Home » Blog » Featured Articles » Death By Drywall

Death By Drywall

Dennis Foley April 5, 2018 No Comments
E

Everybody, everybody uses drywall in their builds. We don’t have it anywhere near any of our build sites and we have 12 projects going on right now. And one of the arguments against drywall or for drywall if you will is cost obviously. A 4′ x 8′ sheet costs about $10 in most environments.

So we don’t use it. We use strictly veneered plywood and we’re going to tell you why and we’re going to kind of dispute some of the reasons that people use drywall. I think veneered plywood, most markets $60-80 a sheet so there’s a big cost difference. But let’s look at plywood’s advantages versus the cost and we’ll see what we can come up with.

A lot of the arguments for drywall is “Oh, it’s a good sound absorbing material and it’s much better than plywood.” Well, that’s not true, okay? This is a myth that people have bought into over the years and they haven’t checked the data. Let’s look at the data.

Just a half inch piece of drywall we all know what absorption coefficients are. You can look at the rate, you can look at the frequency 125, 250, 500, 1K, 2K, 4K and you can compare the absorption coefficients. 125, almost the same. 250, plywood is actually a little bit stronger in the absorption. 500, pretty close. 1K, 2K and 4K, there’s hardly any difference. So the argument that drywall is a better sound absorption material from 125 to 4K, simply not true. Okay?

That’s another myth people bought into overtime. Don’t assume that because everybody is doing it, that it’s correct. The reasons behind the fact that they’re doing it may not be good reasons at all. They may be doing it because that’s what they’ve read, that’s what they’ve heard, that’s what they’ve seen. Resist. Obey a little and resist much. I mean those are the models when it comes to acoustics. Don’t do what everybody else does. If you look at your old studios that were built in the 50’s and 60’s wood was dominant everywhere. Okay? So were 14-foot ceiling heights which we’ve lost.

So appearance with veneered plywood is off the scale much better than drywall. So you have the flexibility with the appearance you can match and coordinate and contrast with the course and it’s a natural material. We always want to stay with natural materials when we’re dealing with sound and audio in our rooms.

Here’s another big advantage between plywood and drywall. It’s a layered material so there’s some vibrational energy management tools built right into the product. Most plywoods we use have 10, 12, 14 layers to them. So we know from our examples that we want the room to move less. But if we want the room to move less we build the room with materials that take out that kind of energy that causes the room to move.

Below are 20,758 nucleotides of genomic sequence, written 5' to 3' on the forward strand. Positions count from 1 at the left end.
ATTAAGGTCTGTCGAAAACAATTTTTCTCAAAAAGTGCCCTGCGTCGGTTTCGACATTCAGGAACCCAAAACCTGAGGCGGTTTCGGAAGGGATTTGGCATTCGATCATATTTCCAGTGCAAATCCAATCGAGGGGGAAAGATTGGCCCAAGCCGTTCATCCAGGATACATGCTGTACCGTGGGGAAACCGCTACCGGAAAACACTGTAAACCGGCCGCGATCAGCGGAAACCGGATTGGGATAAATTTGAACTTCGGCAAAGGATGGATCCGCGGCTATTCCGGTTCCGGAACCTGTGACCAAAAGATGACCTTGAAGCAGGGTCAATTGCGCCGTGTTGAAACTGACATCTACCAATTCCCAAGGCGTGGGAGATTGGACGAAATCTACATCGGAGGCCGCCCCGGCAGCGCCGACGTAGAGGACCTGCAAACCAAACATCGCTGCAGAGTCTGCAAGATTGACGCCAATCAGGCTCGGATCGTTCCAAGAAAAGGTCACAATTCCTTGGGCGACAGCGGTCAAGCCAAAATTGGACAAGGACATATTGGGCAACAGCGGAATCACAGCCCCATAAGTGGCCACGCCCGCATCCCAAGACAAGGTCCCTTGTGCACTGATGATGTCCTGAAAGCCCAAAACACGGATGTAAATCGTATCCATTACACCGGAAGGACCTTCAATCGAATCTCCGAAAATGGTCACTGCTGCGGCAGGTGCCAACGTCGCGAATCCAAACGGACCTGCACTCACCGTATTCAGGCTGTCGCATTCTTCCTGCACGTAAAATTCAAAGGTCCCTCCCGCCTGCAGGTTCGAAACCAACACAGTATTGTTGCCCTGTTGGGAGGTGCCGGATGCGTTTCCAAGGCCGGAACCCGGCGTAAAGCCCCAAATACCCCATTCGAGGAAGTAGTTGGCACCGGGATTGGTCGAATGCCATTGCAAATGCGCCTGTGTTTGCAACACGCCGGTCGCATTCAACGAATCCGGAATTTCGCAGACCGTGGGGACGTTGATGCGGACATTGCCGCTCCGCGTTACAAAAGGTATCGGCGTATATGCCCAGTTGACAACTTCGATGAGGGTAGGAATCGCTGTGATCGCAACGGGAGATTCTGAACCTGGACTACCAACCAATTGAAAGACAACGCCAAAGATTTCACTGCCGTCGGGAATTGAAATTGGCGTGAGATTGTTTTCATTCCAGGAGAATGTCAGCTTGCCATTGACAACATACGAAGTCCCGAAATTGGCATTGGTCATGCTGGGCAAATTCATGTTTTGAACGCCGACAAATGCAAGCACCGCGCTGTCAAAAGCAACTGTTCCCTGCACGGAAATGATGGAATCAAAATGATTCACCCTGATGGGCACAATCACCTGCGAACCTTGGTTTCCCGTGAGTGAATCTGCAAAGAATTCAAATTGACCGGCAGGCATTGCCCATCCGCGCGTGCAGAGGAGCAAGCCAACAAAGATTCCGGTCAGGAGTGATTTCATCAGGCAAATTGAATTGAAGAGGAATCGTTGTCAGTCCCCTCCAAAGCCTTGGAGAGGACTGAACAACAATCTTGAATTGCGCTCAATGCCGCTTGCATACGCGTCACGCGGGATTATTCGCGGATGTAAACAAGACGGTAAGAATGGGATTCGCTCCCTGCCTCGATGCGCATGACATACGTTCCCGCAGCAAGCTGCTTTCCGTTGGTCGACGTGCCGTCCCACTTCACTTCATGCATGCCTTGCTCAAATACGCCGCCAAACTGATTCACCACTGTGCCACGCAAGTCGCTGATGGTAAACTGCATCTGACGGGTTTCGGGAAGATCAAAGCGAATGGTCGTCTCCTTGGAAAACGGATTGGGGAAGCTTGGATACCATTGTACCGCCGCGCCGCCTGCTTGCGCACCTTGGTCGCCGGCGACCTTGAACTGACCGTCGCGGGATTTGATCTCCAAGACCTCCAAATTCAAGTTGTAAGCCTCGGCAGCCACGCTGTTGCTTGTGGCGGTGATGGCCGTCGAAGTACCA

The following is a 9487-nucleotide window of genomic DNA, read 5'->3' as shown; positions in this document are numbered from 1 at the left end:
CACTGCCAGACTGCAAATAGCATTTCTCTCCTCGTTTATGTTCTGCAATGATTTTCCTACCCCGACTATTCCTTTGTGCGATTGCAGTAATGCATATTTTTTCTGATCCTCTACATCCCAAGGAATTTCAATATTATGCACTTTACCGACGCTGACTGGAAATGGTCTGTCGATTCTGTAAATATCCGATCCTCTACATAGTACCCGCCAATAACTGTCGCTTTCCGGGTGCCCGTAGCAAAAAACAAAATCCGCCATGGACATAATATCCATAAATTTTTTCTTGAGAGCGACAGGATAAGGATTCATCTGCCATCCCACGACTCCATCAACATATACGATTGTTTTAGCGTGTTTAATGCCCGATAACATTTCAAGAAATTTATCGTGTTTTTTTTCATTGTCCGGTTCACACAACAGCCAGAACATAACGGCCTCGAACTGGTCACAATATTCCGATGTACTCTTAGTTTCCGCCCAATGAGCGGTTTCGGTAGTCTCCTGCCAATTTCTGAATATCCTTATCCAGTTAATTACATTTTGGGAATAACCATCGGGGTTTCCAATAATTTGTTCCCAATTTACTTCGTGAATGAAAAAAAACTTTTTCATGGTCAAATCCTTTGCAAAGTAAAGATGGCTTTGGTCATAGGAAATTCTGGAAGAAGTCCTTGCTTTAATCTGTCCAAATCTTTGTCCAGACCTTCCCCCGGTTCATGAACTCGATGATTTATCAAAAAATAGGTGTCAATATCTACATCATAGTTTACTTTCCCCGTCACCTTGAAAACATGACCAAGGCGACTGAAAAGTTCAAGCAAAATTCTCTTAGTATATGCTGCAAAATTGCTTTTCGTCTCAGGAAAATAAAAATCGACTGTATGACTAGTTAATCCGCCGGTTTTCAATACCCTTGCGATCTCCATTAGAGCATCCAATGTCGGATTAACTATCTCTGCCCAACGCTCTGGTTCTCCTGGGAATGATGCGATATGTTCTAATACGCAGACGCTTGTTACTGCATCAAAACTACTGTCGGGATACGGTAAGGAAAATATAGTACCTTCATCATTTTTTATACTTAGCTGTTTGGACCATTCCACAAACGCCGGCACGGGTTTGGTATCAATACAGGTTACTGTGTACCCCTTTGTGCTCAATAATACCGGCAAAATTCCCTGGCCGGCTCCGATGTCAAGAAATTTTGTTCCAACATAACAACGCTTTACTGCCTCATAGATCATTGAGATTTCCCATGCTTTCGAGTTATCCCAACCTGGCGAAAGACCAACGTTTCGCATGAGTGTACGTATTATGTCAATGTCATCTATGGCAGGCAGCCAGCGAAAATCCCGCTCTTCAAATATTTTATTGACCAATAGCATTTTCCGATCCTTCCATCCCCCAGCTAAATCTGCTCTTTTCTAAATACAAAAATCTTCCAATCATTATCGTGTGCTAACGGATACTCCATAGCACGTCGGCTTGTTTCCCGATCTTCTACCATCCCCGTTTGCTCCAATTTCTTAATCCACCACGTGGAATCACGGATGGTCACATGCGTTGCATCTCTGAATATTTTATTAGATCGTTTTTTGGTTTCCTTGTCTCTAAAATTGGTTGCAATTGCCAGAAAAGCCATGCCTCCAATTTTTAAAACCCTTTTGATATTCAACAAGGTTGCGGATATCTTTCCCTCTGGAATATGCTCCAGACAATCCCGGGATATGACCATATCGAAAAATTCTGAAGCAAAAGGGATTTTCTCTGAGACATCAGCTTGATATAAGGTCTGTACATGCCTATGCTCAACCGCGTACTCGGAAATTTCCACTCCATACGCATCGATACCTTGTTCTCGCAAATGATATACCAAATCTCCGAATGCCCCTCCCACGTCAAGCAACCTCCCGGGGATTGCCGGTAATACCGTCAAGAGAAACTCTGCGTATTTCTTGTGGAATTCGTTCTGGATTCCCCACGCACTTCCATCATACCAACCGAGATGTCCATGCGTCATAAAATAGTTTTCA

So a series of layers with plywood we get an energy sink built into the product. We don’t get that with drywall. And the absorption coefficients are about the same. This is going to be the first in a series of where I go after drywall and I’m going to try to change your thinking on it. Don’t just assume that you’re going to use drywall.

Now, if the cost is a factor, change your thinking on it. Don’t just assume that you’re going to use drywall. Now, if the cost is a factor and you don’t have budget because it’s 6, 7, 8-times more money but think about it. You’re just going to skin the whole room in drywall or you’re going to skin the whole room in veneered plywood. Maybe the cost difference is a 1000 to 1500, to 2000.

And ask yourself, would you rather work in a room that’s surrounded by natural wood or crushed rock? Okay? That is your real bottom choice. And we’re going to do other videos on the sound quality of it, okay? So we’ll talk about that later but right now I just wanted to address the thing that I hear all the time “Well, we have to use drywall because it has better sound absorption characteristics than plywood.” And you can see from this data that it’s not true.

This is an unedited transcript from our video series from Acoustic Fields. There will be some errors in grammar and sentence structure that occur during this translation process.

For complete understanding and comprehension, please view the video which is included in this text. For any additional information regarding this topic or others relating to room acoustics, please contact us directly at:

P: 520 – 392 – 9486

info@acousticfields.com

Related Posts

Dennis Foley

I am an acoustic engineer with over 30 years’ experience in the business. My technology has been used in Electric Lady Land Studios, Sony Music of New York, Cello Music and Films founded by Mark Levinson, and Saltmines Studios in Mesa, Arizona, along with hundreds of others.Connect with me on Google+

Web Site Google+

Leave a Reply

Your email address will not be published. Required fields are marked *